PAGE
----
Two members of the US House of Representatives Foreign Affairs Committee on Wednesday urged US President Joe Biden to cancel an over $1 billion arms deal with Nigeria.
This follows a Reuters story on unlawful abortions and the deliberate slaughter of children by the Nigerian military.
Members of the subcommittee on Africa Sara Jacobs, a Democrat from California, and Chris Smith, a Republican from New Jersey, both called for a review of the security assistance and cooperation programs in Nigeria, along with a risk assessment of civilian casualties and abuses brought on by the arms assistance.
“We write to express our concern with current U.S. policy on and military support to Nigeria,” the lawmakers said.
Support for Nigeria’s security has been combined with instructions on adhering to international law.
However, the lawmakers said that humanitarians had informed them that Nigeria’s security forces “appear to have a limited understanding of humanitarian law and tools for effective engagement with local populations.”
The Congress members said, “There are reports of weapons captured by insurgents, and the assistance provided by Washington so far has done little to quell the 14-year conflict between the Nigerian military and Islamist insurgents in the country’s northeast.”
“Therefore, we believe continuing to move forward with the nearly $1 billion arms sale would be highly inappropriate and we urge the Administration to rescind it,” the lawmakers said in the letter.
After senators on both sides of the aisle halted the agreement over worries about additional rights violations, the U.S. State Department approved the largest-ever arms sale and other military assistance to Nigeria in April.
This is the second time recently that Congress has asked for a review. U.S. Senator Jim Risch, the top Republican on the Senate Foreign Relations Committee, sought a review of U.S. security aid and cooperation programs in Nigeria and the potential use of penalties for alleged abuses after the Reuters reports were published in December.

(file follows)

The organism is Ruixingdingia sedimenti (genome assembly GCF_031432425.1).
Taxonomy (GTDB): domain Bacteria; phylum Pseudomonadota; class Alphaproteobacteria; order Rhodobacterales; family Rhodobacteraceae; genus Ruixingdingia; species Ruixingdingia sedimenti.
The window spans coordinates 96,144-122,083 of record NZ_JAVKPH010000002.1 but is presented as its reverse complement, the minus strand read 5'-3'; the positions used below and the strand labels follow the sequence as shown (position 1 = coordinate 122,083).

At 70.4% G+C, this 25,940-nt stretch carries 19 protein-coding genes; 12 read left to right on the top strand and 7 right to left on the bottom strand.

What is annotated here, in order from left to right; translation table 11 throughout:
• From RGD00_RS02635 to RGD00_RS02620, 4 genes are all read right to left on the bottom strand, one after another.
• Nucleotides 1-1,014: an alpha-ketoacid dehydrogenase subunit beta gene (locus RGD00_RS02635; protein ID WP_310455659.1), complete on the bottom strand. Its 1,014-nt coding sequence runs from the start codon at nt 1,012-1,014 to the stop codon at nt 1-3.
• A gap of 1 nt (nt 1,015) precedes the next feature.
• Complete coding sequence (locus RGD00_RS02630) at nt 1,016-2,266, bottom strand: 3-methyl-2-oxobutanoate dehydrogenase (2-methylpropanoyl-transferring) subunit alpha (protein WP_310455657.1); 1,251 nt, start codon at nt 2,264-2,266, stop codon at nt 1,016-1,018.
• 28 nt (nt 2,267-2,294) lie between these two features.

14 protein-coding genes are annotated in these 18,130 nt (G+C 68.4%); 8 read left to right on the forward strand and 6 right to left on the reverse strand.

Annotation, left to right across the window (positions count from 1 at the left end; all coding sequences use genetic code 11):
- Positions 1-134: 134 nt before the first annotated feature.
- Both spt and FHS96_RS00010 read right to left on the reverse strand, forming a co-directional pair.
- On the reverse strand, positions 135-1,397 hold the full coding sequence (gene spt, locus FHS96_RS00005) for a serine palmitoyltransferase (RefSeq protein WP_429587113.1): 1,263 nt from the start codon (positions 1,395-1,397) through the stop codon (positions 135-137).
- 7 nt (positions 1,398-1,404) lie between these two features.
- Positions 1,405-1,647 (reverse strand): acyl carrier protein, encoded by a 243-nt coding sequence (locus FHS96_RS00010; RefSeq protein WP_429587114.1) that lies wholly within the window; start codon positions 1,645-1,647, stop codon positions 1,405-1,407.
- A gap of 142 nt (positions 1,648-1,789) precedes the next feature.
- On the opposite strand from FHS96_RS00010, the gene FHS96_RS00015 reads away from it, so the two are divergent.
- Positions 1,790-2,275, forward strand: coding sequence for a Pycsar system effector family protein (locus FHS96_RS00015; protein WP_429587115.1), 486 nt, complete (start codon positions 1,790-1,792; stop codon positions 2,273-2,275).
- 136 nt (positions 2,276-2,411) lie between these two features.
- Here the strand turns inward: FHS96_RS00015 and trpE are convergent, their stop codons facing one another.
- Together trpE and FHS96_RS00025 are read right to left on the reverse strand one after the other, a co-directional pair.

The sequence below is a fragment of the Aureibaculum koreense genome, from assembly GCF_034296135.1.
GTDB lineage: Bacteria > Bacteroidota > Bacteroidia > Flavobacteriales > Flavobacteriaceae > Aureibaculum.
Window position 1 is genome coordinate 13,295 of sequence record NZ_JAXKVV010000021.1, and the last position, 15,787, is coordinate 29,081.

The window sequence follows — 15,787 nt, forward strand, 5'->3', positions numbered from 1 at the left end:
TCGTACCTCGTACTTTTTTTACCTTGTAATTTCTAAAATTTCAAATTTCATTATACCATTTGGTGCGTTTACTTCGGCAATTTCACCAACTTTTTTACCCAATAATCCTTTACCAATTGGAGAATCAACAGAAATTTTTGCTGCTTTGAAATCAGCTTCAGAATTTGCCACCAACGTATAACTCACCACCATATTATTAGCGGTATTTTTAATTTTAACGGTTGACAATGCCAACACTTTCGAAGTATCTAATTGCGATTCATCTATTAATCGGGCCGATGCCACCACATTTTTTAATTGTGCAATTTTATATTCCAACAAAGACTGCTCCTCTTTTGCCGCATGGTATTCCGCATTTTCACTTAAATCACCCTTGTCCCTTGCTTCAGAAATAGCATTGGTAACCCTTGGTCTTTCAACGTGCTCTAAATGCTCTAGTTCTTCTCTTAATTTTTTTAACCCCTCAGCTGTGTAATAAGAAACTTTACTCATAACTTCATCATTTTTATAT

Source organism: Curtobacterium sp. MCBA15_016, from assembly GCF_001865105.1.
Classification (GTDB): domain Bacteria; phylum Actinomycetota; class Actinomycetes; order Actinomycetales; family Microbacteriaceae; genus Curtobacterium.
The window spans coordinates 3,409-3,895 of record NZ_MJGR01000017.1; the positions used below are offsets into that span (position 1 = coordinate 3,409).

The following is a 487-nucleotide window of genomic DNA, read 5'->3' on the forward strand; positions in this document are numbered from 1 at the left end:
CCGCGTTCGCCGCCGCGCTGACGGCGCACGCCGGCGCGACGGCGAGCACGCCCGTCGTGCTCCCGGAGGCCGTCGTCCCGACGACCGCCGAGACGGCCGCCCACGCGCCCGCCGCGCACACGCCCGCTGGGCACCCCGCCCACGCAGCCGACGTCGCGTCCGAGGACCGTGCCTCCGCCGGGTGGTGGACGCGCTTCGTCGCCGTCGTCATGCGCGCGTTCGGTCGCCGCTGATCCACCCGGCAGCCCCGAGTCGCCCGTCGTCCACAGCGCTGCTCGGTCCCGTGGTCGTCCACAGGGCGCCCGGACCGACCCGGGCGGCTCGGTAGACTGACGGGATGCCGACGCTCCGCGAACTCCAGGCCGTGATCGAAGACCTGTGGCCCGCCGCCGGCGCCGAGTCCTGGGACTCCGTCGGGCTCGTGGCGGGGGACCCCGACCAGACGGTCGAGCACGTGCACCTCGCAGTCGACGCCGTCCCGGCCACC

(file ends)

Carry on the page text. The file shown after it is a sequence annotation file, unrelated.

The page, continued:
“I look forward to hearing more about the (State) Department’s planned response to the serious athatnd abhorrent allegations levied against a long-standing beneficiary of U.S. security assistance and cooperation which, if deemed credible, have done irreparable harm to a generation of Nigerian citizens and to U.S. credibility in the region,” the Idaho senator said in the letter.
The Reuters investigation discovered that the Nigerian military has been carrying out a covert, organized, and illegal abortion program in the nation’s northeast since at least 2013, terminating at least 10,000 pregnancies among women and girls.
Islamist extremists had kidnapped and sexually assaulted many of them. Witnesses claimed that those who refused orders were beaten, held at gunpoint, or coerced to use drugs.
Nigerian military commanders denied the existence of the operation and claimed that Reuters’ article was a result of an international campaign to discredit the nation’s efforts to combat rebels.
According to Reuters, the Nigerian Army and its allies have killed children throughout their long 13-year conflict with Islamist extremists in the northeast of the country. According to Nigerian military commanders who spoke to Reuters, the army has never killed children as a goal.
The U.S. departments of state and defence, the German foreign ministry, the United Nations, Amnesty International, and Human Rights Watch all demanded that the Nigerian government look into the “Nightmare in Nigeria” Reuters series. According to human rights experts, the army may have committed war crimes.
Nigeria’s defense ministry agreed to assist in an investigation being conducted by the Nigerian Commission on Human Rights in the wake of international outrage.
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